Every space was full and every moment was accounted for. She said that’s how she stays on track and I like it. It’s like a zero balance budget. Just like we should budget every dollar, to be sure we don’t misuse or lose our money, it’s a good idea to budget every hour. That includes time for entertainment, rest, and self-care.
Today I scheduled everything that I know I must do for the next four months. Documenting all of my tasks allowed me to see how much I’ve already been balancing. I also see ways to improve my use of time. As my husband pointed out, it shows that I’ve been working full time for months, regardless of my unemployment status.
Network, Network, Network
Karla, one of my closest friends, recently shared a social media post about how networking has worked for her in ways she could not have predicted. Basically, over ten years ago she started an online business and befriended a blogger who introduced her to a television broadcaster, who years later invited her to a fundraiser. At the fundraiser Karla met two executives who invited her to sit on an advisory council where she met the vice president of a bank, which then gave her the best financing deal to close on a life-changing business deal. Phew!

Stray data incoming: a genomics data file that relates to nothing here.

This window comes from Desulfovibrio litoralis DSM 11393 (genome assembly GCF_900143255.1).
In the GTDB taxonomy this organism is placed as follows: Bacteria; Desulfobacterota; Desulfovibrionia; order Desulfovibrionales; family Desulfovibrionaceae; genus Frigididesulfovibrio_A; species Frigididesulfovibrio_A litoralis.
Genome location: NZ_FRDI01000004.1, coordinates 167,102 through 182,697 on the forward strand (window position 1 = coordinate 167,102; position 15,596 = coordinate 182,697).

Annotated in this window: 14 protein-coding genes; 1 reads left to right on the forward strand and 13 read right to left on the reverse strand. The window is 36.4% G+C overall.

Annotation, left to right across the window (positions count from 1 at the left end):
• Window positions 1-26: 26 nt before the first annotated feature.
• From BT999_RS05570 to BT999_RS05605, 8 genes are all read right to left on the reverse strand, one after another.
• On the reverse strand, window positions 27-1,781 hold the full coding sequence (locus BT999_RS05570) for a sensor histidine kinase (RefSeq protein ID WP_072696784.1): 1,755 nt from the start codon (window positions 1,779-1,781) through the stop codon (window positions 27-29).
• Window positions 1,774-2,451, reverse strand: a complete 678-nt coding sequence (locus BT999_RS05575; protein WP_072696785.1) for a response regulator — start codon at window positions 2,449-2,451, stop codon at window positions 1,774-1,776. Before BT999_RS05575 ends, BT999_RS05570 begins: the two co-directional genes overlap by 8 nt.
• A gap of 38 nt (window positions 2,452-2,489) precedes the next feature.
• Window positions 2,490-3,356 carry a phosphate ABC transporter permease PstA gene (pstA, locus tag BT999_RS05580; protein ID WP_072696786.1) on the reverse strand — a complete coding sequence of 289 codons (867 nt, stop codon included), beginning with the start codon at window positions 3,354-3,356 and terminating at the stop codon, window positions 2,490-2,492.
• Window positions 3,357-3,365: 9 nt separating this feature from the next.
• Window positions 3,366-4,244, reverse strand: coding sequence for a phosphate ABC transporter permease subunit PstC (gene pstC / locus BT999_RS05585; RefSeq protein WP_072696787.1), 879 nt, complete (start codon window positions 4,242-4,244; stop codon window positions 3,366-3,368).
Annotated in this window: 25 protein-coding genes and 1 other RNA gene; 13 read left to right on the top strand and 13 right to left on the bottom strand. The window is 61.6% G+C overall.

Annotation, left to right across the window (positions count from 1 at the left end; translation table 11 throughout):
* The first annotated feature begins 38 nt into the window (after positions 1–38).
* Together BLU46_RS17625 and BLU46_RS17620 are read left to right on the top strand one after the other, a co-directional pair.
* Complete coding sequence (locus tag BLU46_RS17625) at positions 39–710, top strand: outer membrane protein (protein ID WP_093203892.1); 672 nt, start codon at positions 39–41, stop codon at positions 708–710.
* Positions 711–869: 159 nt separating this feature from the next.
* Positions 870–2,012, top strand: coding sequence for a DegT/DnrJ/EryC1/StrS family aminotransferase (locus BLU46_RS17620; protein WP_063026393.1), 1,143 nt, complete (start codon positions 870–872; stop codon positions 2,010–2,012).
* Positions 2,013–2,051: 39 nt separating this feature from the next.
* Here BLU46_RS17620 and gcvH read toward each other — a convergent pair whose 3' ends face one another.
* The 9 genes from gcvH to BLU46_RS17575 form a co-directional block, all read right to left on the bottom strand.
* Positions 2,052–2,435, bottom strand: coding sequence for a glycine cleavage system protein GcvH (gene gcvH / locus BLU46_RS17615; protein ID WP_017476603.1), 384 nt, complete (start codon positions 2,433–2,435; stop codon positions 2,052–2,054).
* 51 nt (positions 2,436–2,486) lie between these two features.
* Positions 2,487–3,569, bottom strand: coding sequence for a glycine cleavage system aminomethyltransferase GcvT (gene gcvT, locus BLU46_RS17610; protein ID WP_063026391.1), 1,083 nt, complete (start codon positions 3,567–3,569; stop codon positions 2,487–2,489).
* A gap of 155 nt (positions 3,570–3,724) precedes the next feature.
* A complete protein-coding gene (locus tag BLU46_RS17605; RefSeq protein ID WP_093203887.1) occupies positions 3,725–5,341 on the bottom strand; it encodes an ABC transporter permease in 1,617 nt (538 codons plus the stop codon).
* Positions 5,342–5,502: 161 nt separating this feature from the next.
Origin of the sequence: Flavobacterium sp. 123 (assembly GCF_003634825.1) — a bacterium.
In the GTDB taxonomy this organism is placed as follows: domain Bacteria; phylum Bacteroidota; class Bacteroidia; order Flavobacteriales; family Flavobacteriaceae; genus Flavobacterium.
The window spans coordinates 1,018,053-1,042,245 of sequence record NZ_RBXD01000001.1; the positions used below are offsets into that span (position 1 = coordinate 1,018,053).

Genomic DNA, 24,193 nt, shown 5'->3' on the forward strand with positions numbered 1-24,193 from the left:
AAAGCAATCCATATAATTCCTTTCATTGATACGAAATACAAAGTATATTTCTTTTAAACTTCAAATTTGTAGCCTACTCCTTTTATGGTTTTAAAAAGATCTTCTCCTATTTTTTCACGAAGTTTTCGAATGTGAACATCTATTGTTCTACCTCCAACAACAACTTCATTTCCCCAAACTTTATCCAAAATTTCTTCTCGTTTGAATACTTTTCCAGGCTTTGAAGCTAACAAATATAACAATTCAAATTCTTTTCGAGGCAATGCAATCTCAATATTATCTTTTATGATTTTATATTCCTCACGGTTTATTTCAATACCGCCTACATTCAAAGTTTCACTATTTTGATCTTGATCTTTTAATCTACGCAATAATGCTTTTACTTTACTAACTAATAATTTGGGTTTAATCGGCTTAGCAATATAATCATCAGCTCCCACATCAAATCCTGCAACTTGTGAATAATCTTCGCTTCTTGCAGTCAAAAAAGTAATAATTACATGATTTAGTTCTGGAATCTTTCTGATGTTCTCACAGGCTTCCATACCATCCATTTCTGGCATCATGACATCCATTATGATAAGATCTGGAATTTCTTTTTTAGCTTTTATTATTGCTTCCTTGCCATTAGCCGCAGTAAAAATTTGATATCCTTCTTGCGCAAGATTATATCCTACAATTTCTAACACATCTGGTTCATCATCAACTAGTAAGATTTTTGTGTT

Who do you know? Who do the people that you know know? Who do they know? Do they know what you do? Do they trust and respect you? Would they collaborate with you? Have you ever helped connect people that you know with each other so they could collaborate?
These days people have extensive social media connections but often lack interpersonal connections, which are far more important and effective. In addition to creating personal connections, it’s important to nurture and maintain those relationships because you will need information, access, skills, and guidance to be successful at most endeavors. Likewise, people may need your talents and connections to reach their goals. A strong, supportive network is often the difference between sucessfully executing a plan and struggling as plan falls short.